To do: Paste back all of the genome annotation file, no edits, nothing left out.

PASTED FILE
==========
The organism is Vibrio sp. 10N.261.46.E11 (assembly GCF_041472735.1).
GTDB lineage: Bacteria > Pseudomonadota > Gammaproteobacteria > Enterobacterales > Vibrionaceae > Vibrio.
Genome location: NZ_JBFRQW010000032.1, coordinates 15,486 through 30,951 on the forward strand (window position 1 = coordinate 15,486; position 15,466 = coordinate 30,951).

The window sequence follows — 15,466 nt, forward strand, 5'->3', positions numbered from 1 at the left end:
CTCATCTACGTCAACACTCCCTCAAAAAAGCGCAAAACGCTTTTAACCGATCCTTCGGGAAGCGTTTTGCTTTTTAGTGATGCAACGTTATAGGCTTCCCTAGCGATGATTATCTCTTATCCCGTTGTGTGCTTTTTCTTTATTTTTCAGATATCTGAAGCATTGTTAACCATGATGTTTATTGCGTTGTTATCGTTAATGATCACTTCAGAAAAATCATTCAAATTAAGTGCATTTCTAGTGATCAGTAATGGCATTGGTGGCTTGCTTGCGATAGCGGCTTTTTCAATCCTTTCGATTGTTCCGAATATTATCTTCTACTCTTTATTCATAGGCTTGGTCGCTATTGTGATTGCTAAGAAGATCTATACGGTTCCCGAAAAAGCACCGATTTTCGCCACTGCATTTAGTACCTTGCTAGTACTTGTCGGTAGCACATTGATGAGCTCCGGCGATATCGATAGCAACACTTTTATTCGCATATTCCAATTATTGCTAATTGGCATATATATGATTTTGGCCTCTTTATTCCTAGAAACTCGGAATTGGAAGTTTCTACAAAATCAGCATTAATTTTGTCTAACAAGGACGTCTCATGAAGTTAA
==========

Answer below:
The organism is Vibrio sp. 10N.261.46.E11 (assembly GCF_041472735.1).
GTDB lineage: Bacteria > Pseudomonadota > Gammaproteobacteria > Enterobacterales > Vibrionaceae > Vibrio.
Genome location: NZ_JBFRQW010000032.1, coordinates 15,486 through 30,951 on the forward strand (window position 1 = coordinate 15,486; position 15,466 = coordinate 30,951).

The window sequence follows — 15,466 nt, forward strand, 5'->3', positions numbered from 1 at the left end:
CTCATCTACGTCAACACTCCCTCAAAAAAGCGCAAAACGCTTTTAACCGATCCTTCGGGAAGCGTTTTGCTTTTTAGTGATGCAACGTTATAGGCTTCCCTAGCGATGATTATCTCTTATCCCGTTGTGTGCTTTTTCTTTATTTTTCAGATATCTGAAGCATTGTTAACCATGATGTTTATTGCGTTGTTATCGTTAATGATCACTTCAGAAAAATCATTCAAATTAAGTGCATTTCTAGTGATCAGTAATGGCATTGGTGGCTTGCTTGCGATAGCGGCTTTTTCAATCCTTTCGATTGTTCCGAATATTATCTTCTACTCTTTATTCATAGGCTTGGTCGCTATTGTGATTGCTAAGAAGATCTATACGGTTCCCGAAAAAGCACCGATTTTCGCCACTGCATTTAGTACCTTGCTAGTACTTGTCGGTAGCACATTGATGAGCTCCGGCGATATCGATAGCAACACTTTTATTCGCATATTCCAATTATTGCTAATTGGCATATATATGATTTTGGCCTCTTTATTCCTAGAAACTCGGAATTGGAAGTTTCTACAAAATCAGCATTAATTTTGTCTAACAAGGACGTCTCATGAAGTTAA